Our last week is underway and I have a lot to look forward to! I am excited to see my family and road trip from New York to Houston with my sister. I’m eager to get started on our design and implementation projects and I am looking forward to getting settled in and trying all the fusion cuisines Houston has to offer! I am sad to say goodbye to Costa Rica for now, but I hope to take Spanish classes and come back in the future.
Most recently at work, I spent time on an urgent Supplier Engineering project defining components of permanently implanted devices that are manufactured in Coyol, Costa Rica. As industry standards have changed, Boston Scientific is updating all materials that have long term contact with the body to be “medical grade”. This is a rating given to qualifying materials by the U.S. Pharmacopeial Convention (USP). Current Boston materials are biocompatible, but don’t necessarily have this rating. I evaluated the risk of these components based on the grade of material currently in use and the length of implantation time of the component. Many of Boston Scientific’s stents are manufactured in Coyol, and certain parts will have to undergo material changes in the coming few years. This is a huge undertaking and will require testing of new materials, finding new manufacturers, or requiring manufacturers to change their ways.
For Boston Scientific’s acquisition of nVision, I put together a spreadsheet of components of the Mako 7 device that are not currently manufactured by a company that is on Boston Scientific’s Approved Vendor List (AVL). For each of these parts, I have compared their prices to those of manufacturers that are on the AVL. Hopefully, Boston Scientific will be able to move forward with pre-approved vendors that are able to make the components needed for the Mako 7. Using approved vendors speeds up the launch process because further audits do not need to be performed and agreements have already been signed. Every day that the Mako 7 is not on the market is a day that women do not have access to this ovarian cancer diagnostic tool, so Boston Scientific’s aggressive timeline is crucial.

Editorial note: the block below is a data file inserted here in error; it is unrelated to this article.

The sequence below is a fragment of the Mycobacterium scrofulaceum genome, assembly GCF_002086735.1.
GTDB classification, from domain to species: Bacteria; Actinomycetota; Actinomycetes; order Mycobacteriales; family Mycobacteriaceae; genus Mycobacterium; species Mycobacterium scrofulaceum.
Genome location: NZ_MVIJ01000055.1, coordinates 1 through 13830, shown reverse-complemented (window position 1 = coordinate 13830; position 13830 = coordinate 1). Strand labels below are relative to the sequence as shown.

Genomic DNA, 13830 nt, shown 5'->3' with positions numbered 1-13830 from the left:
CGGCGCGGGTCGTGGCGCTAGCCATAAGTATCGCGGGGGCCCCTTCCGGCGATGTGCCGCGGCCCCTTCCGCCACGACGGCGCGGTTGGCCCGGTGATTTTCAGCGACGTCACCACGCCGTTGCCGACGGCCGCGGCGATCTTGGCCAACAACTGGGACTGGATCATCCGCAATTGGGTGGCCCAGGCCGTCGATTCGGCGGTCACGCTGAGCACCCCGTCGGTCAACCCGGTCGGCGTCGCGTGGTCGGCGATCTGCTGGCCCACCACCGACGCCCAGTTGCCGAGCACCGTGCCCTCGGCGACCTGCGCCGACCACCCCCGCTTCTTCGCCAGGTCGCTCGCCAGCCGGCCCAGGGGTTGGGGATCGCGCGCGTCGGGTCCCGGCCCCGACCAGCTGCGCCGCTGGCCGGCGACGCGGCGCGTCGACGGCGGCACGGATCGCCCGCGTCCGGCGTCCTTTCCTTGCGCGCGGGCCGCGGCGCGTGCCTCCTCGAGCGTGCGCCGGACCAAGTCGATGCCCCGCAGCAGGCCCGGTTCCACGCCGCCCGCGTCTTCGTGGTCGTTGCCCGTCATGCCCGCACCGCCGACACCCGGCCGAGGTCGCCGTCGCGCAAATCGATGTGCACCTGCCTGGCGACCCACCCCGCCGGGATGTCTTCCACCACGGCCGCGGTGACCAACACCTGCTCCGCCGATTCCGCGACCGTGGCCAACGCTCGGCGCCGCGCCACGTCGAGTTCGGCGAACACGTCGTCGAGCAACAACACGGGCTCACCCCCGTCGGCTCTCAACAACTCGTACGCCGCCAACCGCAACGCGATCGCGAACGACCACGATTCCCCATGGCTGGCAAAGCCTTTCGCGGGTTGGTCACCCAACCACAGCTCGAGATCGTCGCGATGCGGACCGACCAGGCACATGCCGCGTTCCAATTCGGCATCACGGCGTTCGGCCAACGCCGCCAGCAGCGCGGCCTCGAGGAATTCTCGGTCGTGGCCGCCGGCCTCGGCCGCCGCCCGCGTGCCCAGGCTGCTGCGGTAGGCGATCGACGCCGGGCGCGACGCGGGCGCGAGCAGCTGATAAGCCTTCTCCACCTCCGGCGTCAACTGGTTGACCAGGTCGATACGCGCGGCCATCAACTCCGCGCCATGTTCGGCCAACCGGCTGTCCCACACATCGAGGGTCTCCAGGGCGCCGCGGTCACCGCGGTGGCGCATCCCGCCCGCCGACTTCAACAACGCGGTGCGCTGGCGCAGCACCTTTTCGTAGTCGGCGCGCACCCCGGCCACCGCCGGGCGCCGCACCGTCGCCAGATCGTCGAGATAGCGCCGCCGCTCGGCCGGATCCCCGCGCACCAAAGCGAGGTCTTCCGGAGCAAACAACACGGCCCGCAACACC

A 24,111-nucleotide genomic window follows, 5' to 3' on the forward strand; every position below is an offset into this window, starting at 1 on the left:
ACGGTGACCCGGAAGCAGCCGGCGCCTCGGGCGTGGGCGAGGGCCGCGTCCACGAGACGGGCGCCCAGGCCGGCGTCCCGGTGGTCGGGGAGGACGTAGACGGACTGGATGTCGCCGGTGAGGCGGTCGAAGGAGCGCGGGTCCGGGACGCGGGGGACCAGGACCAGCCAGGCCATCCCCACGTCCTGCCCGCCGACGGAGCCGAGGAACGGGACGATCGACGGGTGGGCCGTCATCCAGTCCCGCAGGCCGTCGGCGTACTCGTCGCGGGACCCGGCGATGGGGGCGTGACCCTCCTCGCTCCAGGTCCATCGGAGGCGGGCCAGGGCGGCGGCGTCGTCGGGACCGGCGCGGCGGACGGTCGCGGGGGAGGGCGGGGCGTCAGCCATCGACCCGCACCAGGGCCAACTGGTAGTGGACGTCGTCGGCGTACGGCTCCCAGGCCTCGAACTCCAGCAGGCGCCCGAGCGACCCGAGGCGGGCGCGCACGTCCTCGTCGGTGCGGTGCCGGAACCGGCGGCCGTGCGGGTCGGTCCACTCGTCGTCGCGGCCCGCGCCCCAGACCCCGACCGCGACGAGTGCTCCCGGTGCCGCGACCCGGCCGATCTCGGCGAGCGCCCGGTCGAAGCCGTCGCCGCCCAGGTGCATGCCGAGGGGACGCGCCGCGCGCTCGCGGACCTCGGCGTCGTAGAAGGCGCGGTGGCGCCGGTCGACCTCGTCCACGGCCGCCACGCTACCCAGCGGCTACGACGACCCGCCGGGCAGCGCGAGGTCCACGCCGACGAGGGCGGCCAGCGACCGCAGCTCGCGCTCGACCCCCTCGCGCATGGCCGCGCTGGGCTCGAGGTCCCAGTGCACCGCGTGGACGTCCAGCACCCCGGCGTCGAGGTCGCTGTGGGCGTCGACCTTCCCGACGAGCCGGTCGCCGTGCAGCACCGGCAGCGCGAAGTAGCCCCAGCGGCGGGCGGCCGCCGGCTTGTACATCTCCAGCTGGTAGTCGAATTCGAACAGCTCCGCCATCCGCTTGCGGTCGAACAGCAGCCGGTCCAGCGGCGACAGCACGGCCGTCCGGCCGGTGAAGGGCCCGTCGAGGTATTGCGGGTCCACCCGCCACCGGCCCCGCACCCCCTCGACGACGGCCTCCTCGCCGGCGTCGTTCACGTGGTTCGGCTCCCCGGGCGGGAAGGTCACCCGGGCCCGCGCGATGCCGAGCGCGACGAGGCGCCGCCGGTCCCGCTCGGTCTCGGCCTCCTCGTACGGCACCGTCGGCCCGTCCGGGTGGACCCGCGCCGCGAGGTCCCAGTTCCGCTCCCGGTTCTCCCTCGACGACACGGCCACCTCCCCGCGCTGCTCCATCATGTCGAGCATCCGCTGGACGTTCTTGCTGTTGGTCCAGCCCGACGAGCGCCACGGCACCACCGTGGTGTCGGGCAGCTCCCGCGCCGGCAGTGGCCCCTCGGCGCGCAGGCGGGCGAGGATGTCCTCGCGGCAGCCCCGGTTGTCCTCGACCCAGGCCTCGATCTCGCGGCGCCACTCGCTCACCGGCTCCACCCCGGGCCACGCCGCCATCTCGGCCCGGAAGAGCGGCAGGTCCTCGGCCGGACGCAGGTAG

Through this internship, I have gotten a more complete sense of the medical device development process, from raw material acquisition through manufacturing. Although R&D and the design process get the reputation for being exciting and creative, there is problem solving to be done in material selection, cost analysis, and designing for manufacturing, and a device could not be put on the market without them. I’m glad that the experience I had at Boston Scientific shed light on some of the less sparkly, but equally important and complex, aspects of medical device and product development. I think that this knowledge will help me as a designer, too.
From a less technical standpoint, through this internship and my time in Costa Rica I have gained friendships with both colleagues and fellow GMI students that are very meaningful to me. I am excited to go back to Houston and have ten familiar, motivated, funny, insightful friends to spend the school year with. I have also gotten to spend some time with my colleagues outside of the office, celebrating birthdays and babies, and meeting their dogs and seeing their homes. I’m sad to say goodbye to so many of my coworkers who have welcomed me to Costa Rica and Boston Scientific so warmly. I will keep Whatsapp just for them!